Food Habits

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5.3 Misunderstanding and Communication of Food Habits between the United States and China The American TV Series, Fresh Off the Boat (2015- ) depicts the story that in 1995, the Chinese American family— Huang’s family, which moves from the Chinatown of Washington D.C. to Orlando, Florida where there is no Chinatown, and they are the only Chinese family there. In other words, they move from their safe zone to a completely new environment. With this background, the cultural misunderstanding and collision are well reflected in this TV series. As the first generation of immigrants, the father, Louis Huang, the mother, Jessica Huang, and the grandmother, Jenny Huang have thoroughly been influenced by the traditional Chinese cultural values. To be…show more content…
As a new student in the school, Eddie attempts to acclimatize himself to the new environment through asking to join the same table in the canteen with other white American boys. However, right after he opens his lunch with home-made Chinese noodles in it, the American boys are all criticizing his lunch, saying that “What is it? Gross! Get it out of here! Ying Ding’s eating worms! Dude that smells nasty!” As a result, Eddie has to eat his lunch alone behind the gym. Then, Eddie finds out the solution that he wants to get a seat on the table with white Americans by having the same American lunch box with other students, even though his mother does not understand, asking him “It’s so American. Why are you so American?” Jessica also does not avoid to encounter American people’s contempt on Chinese food. When Jessica participates in the party in which neighbor housewives gather together and share the dishes they make, Jessica presents the stinky tofu which is a special and popular Chinese food that described as “the more odorous the bean curd, the better the flavor and aftertaste (qtd. in Liu 64)”. To her surprise, American housewives pass her dish around without trying any of it, saying that “That’s exotic (qtd. in “The Shunning”).” And actually, they obviously have the facial expression of questioning and…show more content…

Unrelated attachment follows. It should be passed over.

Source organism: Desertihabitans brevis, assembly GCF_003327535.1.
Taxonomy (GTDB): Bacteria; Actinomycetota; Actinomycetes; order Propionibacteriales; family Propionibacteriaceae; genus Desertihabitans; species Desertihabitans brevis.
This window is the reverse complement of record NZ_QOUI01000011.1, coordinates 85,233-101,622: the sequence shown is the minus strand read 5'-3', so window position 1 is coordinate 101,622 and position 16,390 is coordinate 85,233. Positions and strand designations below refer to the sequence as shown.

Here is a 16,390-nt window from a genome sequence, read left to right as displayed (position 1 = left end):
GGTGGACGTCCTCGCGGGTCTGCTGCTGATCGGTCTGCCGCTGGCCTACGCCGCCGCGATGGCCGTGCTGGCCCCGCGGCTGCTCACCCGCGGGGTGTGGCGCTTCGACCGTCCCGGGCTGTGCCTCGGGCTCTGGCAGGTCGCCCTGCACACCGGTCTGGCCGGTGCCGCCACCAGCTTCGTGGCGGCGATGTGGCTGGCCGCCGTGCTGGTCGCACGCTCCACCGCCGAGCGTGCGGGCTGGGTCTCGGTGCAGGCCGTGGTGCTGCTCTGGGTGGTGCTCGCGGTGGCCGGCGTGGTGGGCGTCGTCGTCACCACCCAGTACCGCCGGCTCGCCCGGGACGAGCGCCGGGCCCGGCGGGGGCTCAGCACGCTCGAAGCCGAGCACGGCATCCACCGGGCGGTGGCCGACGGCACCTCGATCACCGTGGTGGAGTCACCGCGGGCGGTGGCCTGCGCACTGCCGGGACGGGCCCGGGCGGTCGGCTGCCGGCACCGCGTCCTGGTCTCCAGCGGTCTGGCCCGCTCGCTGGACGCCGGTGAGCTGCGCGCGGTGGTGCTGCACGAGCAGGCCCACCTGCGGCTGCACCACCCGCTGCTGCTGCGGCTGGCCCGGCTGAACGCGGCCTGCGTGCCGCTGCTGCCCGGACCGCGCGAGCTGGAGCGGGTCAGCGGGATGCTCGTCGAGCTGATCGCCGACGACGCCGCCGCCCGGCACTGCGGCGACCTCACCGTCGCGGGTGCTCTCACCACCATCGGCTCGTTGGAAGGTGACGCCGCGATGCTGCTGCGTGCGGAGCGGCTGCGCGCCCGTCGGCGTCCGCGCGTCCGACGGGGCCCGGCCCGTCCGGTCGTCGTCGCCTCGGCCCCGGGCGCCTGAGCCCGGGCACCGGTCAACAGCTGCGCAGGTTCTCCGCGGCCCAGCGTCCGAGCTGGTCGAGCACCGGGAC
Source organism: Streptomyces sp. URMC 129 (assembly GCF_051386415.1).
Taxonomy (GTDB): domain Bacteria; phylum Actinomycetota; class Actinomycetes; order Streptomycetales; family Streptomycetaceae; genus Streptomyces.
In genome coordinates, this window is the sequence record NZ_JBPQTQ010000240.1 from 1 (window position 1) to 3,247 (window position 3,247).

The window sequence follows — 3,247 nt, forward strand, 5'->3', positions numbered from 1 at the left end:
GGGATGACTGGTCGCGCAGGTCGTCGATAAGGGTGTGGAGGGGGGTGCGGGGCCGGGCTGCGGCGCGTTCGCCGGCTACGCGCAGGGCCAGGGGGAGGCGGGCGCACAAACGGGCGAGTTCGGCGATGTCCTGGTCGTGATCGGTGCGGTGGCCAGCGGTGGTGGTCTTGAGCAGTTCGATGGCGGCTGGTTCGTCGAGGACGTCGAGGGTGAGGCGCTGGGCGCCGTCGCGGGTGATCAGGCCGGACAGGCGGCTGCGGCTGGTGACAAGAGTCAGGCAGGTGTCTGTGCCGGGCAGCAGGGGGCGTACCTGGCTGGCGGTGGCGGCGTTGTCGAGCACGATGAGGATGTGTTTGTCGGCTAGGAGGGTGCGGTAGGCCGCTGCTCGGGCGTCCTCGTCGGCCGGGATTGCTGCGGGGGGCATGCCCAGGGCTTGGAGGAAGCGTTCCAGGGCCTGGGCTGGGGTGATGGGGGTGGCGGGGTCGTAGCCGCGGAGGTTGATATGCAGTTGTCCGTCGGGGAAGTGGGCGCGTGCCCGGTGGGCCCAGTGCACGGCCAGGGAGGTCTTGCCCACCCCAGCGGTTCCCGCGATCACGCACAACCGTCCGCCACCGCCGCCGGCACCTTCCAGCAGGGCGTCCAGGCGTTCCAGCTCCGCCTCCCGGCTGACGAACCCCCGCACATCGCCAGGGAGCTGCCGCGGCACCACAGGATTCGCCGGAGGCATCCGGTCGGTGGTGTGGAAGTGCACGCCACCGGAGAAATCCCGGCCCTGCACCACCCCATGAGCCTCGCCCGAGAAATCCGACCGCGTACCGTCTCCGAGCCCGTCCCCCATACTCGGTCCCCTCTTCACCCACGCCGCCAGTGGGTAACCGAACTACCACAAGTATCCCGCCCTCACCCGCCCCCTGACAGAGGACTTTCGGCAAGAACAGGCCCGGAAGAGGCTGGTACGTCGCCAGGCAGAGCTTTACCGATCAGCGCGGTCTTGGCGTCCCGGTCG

American-Chinese communication. As early as in the nineteenth century, American society already held certain stereotypes towards Chinese food, as illustrations depicting the image of baskets full of “these unfortunate victims of a perverse tastes” and “strings of rats and mice” were printed in American geography textbooks for young students, which resulted in the impression that Chinese people were all fond of consuming cats, dogs, and rats (qtd. in Roberts 58). Meanwhile, social media promoted such impression and stereotype— a news report published in 1883 wrote about the dispute between Chinese people and Americans over the issue of consuming rats and cats. Even though some Chinese American interviewees claimed that they never heard of eating these animals in America or in China, there was still a number of Americans believed that “Chinaman love rats as Western people love poultry (qtd. in “Mott-Street Chinamen Angry: They Deny That They Eat Rats— Chung Kee Threatens a Slander Suit.”).” Admittedly, in China, people in some areas, like Guangxi Province, still have the tradition of eating dog meat, especially one of the minority group, Zhuang people who do not have any taboo on consuming all the meat from either poultry or livestock (Liu 72). However, as far as I am concerned, with increasing communication between the United States and China, the stereotype of eating dogs or even

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